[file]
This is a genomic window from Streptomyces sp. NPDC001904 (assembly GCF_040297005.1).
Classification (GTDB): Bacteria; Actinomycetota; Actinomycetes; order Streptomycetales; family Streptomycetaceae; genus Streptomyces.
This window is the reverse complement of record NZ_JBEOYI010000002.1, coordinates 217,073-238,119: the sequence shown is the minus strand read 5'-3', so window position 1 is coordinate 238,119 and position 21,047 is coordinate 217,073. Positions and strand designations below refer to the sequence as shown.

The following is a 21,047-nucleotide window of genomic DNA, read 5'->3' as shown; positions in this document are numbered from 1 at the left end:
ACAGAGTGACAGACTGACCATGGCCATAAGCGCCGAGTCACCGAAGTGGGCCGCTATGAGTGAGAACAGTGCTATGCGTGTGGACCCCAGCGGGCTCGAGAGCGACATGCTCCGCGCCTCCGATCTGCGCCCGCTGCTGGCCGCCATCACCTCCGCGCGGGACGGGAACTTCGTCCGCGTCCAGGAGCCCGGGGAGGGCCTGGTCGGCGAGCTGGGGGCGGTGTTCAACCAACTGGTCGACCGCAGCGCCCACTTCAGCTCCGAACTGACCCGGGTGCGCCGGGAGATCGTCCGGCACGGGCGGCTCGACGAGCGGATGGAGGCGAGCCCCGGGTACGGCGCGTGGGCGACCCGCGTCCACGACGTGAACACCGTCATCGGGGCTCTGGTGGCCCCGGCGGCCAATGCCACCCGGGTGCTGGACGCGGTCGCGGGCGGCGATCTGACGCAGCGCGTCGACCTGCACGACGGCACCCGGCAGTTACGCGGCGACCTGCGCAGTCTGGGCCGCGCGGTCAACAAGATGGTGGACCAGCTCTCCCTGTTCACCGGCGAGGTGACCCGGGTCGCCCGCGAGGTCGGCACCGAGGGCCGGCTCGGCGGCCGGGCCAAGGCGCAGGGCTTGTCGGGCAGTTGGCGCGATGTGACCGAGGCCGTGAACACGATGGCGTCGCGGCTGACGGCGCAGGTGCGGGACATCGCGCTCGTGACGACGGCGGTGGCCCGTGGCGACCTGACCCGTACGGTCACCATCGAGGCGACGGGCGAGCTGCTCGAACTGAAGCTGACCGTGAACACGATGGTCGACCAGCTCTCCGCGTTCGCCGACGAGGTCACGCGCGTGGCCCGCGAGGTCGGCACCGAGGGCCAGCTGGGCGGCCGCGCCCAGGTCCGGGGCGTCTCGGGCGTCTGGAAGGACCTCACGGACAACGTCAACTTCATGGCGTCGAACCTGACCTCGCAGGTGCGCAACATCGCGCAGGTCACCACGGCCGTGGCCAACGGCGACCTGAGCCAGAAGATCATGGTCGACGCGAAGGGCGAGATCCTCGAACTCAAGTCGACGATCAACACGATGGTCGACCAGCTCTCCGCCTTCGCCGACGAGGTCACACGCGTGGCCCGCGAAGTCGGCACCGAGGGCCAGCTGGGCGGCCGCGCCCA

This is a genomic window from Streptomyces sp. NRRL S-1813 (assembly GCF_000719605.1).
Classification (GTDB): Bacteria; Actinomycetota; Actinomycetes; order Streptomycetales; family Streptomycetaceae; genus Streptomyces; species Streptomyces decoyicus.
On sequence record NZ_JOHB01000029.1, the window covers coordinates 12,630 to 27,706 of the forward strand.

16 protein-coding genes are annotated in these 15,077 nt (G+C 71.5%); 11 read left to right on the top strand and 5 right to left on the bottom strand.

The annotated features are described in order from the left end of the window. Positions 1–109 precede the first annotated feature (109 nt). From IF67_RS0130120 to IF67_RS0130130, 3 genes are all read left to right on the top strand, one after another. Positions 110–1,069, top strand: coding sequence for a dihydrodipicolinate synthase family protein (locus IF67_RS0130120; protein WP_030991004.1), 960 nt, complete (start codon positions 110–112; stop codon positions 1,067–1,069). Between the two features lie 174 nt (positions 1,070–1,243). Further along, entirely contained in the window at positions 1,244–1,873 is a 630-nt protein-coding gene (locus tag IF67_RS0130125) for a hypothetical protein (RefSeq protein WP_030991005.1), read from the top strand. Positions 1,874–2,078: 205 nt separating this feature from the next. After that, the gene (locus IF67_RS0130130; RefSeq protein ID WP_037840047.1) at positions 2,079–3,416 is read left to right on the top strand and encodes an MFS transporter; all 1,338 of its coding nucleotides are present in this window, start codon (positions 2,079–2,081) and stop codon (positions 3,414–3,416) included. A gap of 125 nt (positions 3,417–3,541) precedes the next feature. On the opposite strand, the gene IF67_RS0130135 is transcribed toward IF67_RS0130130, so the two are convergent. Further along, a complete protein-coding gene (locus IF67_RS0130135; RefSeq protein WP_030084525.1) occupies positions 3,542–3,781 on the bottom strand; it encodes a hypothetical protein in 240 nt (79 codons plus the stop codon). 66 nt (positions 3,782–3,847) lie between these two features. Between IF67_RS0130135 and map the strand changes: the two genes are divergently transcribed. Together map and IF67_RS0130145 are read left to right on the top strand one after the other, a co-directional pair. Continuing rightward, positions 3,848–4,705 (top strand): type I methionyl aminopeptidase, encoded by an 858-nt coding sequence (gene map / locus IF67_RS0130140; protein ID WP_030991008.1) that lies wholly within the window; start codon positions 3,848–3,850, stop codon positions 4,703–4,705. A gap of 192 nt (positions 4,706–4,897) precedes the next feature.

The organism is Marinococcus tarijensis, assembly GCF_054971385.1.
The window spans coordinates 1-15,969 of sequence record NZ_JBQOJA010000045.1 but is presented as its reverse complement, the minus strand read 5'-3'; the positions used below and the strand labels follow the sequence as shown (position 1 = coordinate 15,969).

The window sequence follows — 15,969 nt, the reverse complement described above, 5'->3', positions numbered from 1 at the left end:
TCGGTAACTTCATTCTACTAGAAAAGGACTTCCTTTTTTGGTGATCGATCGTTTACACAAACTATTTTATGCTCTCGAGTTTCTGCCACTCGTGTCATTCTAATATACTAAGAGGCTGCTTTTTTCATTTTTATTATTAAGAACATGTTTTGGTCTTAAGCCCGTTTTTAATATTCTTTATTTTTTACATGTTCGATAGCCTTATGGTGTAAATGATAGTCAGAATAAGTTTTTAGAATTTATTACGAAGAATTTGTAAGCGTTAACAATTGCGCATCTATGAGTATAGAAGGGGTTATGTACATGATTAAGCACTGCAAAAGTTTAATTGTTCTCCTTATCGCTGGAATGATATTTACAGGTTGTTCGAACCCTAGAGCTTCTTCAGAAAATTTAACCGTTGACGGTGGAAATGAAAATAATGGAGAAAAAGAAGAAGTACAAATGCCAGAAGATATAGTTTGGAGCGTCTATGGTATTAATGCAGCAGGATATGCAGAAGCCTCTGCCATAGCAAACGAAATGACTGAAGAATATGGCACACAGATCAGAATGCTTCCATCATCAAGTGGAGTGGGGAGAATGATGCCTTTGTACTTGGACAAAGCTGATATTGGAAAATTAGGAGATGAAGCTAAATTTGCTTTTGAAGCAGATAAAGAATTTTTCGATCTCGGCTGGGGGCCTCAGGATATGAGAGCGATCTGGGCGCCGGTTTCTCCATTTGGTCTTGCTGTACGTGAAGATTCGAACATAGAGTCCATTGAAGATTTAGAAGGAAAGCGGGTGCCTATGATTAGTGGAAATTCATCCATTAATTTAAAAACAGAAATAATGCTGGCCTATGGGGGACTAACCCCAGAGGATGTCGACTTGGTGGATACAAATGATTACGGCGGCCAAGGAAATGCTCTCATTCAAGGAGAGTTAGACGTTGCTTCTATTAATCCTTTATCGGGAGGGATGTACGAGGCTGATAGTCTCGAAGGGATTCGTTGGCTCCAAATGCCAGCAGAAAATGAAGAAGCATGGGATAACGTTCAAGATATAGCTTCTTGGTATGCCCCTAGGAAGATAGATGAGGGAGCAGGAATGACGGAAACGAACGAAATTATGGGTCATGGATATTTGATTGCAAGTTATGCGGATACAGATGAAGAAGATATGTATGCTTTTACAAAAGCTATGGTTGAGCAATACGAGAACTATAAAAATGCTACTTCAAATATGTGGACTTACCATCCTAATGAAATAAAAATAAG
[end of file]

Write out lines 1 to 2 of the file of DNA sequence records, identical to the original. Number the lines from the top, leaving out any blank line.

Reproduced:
This is a genomic window from Streptomyces sp. NPDC001904 (assembly GCF_040297005.1).
Classification (GTDB): Bacteria; Actinomycetota; Actinomycetes; order Streptomycetales; family Streptomycetaceae; genus Streptomyces.